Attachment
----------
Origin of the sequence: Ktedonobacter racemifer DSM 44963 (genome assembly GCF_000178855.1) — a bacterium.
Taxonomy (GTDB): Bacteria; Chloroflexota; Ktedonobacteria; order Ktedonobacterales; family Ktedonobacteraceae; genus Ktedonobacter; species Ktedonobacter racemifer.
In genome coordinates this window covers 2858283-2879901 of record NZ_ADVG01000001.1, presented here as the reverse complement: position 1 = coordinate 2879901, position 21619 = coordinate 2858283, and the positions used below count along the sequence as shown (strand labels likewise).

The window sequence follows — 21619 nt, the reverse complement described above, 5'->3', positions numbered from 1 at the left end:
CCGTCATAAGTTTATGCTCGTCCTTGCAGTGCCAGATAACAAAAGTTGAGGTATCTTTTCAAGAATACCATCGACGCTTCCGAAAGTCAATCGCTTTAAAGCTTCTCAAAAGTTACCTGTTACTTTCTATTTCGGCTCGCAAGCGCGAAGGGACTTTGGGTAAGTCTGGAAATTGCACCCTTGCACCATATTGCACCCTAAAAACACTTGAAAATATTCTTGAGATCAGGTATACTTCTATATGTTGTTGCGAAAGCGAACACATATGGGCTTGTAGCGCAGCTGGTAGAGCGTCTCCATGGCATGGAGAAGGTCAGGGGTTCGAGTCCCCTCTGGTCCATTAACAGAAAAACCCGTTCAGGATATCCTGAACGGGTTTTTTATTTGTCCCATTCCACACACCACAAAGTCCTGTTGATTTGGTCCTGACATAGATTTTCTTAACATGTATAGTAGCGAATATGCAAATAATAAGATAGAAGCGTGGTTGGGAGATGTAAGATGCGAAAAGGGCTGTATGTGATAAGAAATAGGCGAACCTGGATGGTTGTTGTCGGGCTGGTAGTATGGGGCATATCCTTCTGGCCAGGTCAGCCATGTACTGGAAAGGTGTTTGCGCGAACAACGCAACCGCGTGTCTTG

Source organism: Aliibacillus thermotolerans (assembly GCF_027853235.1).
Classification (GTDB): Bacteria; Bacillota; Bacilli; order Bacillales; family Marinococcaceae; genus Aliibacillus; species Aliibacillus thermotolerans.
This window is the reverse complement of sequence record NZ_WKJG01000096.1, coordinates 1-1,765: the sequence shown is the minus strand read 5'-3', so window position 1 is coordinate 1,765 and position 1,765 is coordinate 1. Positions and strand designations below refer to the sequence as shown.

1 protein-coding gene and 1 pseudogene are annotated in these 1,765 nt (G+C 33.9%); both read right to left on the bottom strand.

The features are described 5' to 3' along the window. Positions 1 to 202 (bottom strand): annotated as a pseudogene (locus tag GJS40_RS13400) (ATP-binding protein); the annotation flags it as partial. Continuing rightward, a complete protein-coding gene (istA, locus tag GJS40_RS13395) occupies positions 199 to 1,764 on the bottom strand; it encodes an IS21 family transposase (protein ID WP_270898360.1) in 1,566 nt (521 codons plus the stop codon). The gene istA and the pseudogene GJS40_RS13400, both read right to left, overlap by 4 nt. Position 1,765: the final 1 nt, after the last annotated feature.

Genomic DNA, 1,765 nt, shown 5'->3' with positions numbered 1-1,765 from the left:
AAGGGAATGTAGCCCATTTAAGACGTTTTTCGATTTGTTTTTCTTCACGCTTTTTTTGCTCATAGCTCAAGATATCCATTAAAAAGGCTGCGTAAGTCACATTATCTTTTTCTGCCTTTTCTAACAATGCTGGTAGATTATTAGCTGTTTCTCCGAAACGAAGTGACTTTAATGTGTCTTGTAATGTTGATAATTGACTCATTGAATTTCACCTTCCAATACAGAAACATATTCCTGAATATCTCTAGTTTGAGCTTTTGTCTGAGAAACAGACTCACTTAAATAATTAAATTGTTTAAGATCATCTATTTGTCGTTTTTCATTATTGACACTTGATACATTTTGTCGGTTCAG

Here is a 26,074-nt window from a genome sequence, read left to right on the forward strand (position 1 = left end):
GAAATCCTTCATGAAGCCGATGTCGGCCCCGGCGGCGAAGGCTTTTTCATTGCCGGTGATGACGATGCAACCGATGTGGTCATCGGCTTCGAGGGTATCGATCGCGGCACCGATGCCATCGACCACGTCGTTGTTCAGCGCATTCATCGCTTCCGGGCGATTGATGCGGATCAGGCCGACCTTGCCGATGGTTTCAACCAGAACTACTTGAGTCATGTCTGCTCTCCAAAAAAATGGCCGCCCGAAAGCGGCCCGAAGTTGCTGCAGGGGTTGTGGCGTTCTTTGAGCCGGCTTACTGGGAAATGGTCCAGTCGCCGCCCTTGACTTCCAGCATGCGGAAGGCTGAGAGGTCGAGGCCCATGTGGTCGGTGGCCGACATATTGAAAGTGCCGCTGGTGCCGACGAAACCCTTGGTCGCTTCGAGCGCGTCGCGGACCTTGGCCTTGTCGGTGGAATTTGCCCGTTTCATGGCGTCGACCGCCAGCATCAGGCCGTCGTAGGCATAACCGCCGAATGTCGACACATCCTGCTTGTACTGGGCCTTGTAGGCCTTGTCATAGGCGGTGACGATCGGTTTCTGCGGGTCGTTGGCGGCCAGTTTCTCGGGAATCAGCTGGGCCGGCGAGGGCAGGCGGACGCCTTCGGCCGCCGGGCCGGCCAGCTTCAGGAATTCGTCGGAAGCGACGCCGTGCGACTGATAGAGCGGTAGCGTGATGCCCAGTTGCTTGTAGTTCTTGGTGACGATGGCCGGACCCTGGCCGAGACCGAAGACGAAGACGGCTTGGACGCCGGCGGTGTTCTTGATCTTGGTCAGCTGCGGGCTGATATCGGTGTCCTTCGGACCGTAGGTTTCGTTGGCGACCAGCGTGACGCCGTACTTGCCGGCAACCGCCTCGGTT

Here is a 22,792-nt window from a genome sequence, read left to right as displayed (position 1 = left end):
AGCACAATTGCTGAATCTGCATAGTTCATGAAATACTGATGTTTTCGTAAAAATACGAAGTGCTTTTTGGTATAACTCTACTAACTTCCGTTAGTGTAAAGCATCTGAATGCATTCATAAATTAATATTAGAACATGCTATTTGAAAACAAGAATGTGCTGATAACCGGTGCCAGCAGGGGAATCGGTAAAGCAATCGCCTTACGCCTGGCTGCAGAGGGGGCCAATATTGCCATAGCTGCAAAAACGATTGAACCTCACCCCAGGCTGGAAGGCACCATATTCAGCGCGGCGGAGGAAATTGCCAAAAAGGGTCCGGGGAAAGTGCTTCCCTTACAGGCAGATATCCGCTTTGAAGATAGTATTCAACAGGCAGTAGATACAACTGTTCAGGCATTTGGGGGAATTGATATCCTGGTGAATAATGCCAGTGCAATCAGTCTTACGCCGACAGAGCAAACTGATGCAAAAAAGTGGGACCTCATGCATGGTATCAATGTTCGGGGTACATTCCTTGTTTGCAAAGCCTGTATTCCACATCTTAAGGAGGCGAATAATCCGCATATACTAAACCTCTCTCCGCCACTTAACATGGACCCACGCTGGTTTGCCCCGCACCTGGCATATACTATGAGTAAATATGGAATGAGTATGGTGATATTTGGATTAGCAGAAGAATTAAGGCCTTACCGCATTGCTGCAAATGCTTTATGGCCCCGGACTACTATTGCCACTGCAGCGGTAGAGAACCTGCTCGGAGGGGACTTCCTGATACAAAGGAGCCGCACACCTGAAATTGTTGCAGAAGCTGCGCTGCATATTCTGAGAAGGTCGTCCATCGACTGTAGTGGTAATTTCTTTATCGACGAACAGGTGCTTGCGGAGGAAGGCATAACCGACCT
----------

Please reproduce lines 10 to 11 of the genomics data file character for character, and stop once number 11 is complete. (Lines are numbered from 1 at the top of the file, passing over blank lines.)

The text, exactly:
The features are described 5' to 3' along the window. Positions 1 to 202 (bottom strand): annotated as a pseudogene (locus tag GJS40_RS13400) (ATP-binding protein); the annotation flags it as partial. Continuing rightward, a complete protein-coding gene (istA, locus tag GJS40_RS13395) occupies positions 199 to 1,764 on the bottom strand; it encodes an IS21 family transposase (protein ID WP_270898360.1) in 1,566 nt (521 codons plus the stop codon). The gene istA and the pseudogene GJS40_RS13400, both read right to left, overlap by 4 nt. Position 1,765: the final 1 nt, after the last annotated feature.

Genomic DNA, 1,765 nt, shown 5'->3' with positions numbered 1-1,765 from the left: